Curious about the changing selection of photos appearing behind NFL executive Scott Pioli during his appearances on NFL Network? Each image is from a framed cover of Sports Illustrated, chosen to highlight some of the lesser-known stories from football history that deserve to be widely told. For example, Pioli has focused this season on featuring some of the greats associated with historically black colleges and universities who have not been given their due.
Below, Pioli digs into the life and impact of a Black player who, though he did not attend an HBCU, left a legacy that is not discussed nearly enough: Iowa lineman Calvin Jones.
Wednesday marks the 64th anniversary of the death of one of the greatest Black football players the NFL never got to see.
I’ve encountered few people who can identify the football legend on the cover of the Sept. 27, 1954 issue of Sports Illustrated. The cover is one of my most prized among my collection, a tight shot of a player wearing a helmet without a facemask. And it’s often rotated into my set, because anyone who loves football needs to know who Calvin Jones was and what he stood for — and what the world lost with his tragic passing on Dec. 9, 1956.
The first time I had his cover in my background, no one working with me recognized Jones or knew who he was when I shared his name. And they’re not alone. In fact, this cover stumps even some of the best football people I know. Except for my good friend and former co-worker, Pat Stewart, the current director of player personnel for the Carolina Panthers who I knew from my days in New England, when he was an entry-level scouting assistant. Shortly after that appearance on NFL Network’s Good Morning Football, I received a long, information-packed text from Stew, who is from the same hometown as Jones, Steubenville, Ohio.
Stew, who said Calvin is the namesake of his and his wife Whitney’s second son, knew the story of how Jones decommitted from Ohio State (Stew’s alma mater), spurning Woody Hayes to attend Iowa. A two-way starter on the 1951 Steubenville High School football team that won the UPI Ohio state championship, Jones was the Ohio Lineman of the Year, Hayes’ most coveted in-state recruit in 1952. And yet, Jones ended up doing the unthinkable, following his two childhood and high school teammates to the University of Iowa. This decision, detailed in the Richland Source, set off an immediate investigation by the Big Ten. When questioned by the Big Ten, Jones told them this:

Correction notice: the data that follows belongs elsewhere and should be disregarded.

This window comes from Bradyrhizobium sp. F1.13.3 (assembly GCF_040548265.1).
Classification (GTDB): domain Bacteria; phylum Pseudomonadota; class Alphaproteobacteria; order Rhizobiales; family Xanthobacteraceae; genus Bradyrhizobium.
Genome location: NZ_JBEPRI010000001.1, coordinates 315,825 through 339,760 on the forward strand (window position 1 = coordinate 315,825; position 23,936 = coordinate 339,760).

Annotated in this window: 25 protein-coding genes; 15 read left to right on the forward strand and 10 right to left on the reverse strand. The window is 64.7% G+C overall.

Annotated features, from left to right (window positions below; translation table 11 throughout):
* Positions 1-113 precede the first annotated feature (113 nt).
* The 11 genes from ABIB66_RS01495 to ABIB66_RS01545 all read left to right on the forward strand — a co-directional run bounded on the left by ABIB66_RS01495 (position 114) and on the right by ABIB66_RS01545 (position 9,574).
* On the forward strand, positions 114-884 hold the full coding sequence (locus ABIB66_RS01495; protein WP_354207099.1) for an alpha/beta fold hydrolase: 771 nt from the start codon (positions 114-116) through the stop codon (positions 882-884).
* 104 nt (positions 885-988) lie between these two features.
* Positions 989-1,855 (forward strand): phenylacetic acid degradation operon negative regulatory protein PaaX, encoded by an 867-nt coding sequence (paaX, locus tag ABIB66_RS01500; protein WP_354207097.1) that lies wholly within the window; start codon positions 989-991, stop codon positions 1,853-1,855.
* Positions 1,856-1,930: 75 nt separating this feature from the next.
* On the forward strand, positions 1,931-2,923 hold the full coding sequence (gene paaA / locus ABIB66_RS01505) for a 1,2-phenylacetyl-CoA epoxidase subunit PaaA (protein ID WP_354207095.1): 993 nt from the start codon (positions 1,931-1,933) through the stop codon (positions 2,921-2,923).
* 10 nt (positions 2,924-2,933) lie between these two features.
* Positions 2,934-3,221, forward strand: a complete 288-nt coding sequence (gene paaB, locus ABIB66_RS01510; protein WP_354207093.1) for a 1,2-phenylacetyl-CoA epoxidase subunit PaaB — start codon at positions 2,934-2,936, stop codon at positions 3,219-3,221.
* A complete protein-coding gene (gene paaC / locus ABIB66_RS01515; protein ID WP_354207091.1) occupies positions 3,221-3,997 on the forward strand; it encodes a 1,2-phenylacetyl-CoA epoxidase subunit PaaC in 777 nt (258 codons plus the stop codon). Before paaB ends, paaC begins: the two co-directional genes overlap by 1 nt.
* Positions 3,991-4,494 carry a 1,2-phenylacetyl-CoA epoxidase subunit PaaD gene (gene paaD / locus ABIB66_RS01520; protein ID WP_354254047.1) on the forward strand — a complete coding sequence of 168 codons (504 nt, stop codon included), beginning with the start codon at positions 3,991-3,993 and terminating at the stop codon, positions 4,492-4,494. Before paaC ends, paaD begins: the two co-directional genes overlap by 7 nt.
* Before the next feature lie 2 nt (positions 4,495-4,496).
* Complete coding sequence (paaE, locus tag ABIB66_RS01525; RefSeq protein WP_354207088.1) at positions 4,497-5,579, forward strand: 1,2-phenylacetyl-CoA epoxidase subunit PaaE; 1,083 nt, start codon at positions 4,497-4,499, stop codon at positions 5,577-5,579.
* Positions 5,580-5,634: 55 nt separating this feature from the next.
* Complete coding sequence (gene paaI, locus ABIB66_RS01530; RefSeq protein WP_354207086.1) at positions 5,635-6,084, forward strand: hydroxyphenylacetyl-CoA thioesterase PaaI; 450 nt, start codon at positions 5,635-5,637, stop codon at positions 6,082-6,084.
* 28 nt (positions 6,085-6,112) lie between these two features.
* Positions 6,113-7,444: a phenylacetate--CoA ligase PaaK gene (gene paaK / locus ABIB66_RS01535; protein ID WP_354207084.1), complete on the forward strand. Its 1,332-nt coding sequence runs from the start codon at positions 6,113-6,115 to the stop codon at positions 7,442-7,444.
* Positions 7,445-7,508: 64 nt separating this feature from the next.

“I’ll tell you why I came here. They treated me like a white man. I like it here. I’m going to stay.”
It was not the last time Jones proved himself to be a man of principle.
While at Iowa, Jones had the kind of football success that borders on the unbelievable, considering the era he played in. Through three seasons, he was named All-American three times, becoming the first Hawkeye to ever accomplish such a feat. In 1954, he became the first black athlete to grace the cover of Sports Illustrated, in the magazine’s seventh issue, and in 1955, he became the first black player to win the Outland Trophy.
Alex Karras, a Pro Football Hall of Famer who was teammates with Jones, said Jones “was the greatest college football player I ever saw. Calvin had phenomenal reactions. I’d never seen a man hustle like he hustled.”
After his dominant college career, Jones was selected by the Detroit Lions in the 1956 NFL Draft … in the ninth-round. No, you’re not reading that wrong; Jones was selected in the ninth-round. Consider that Karras, who was slightly less decorated than Jones, went on to be drafted in the first round (10th overall) in 1958.
Beyond Jones’ inexplicable draft status, it is reported that black players in the NFL were not receiving equal pay at that point. Instead of signing with the NFL team that drafted him, Jones stood up in the face of racism. He chose to sign in Canada with the Winnipeg Blue Bombers.
As a rookie, Jones was named All League and played in the first ever Canadian All-Star game on Dec. 8, 1956 (the league was not yet named the Canadian Football League). The next day, Jones boarded a flight to fly back to Winnipeg, to gather his belongings before traveling back to the United States to see his Hawkeyes play in the Rose Bowl for their first appearance. Tragically, his commercial flight crashed in a Canadian mountain range before he could get to Winnipeg on Dec. 9, 1956.
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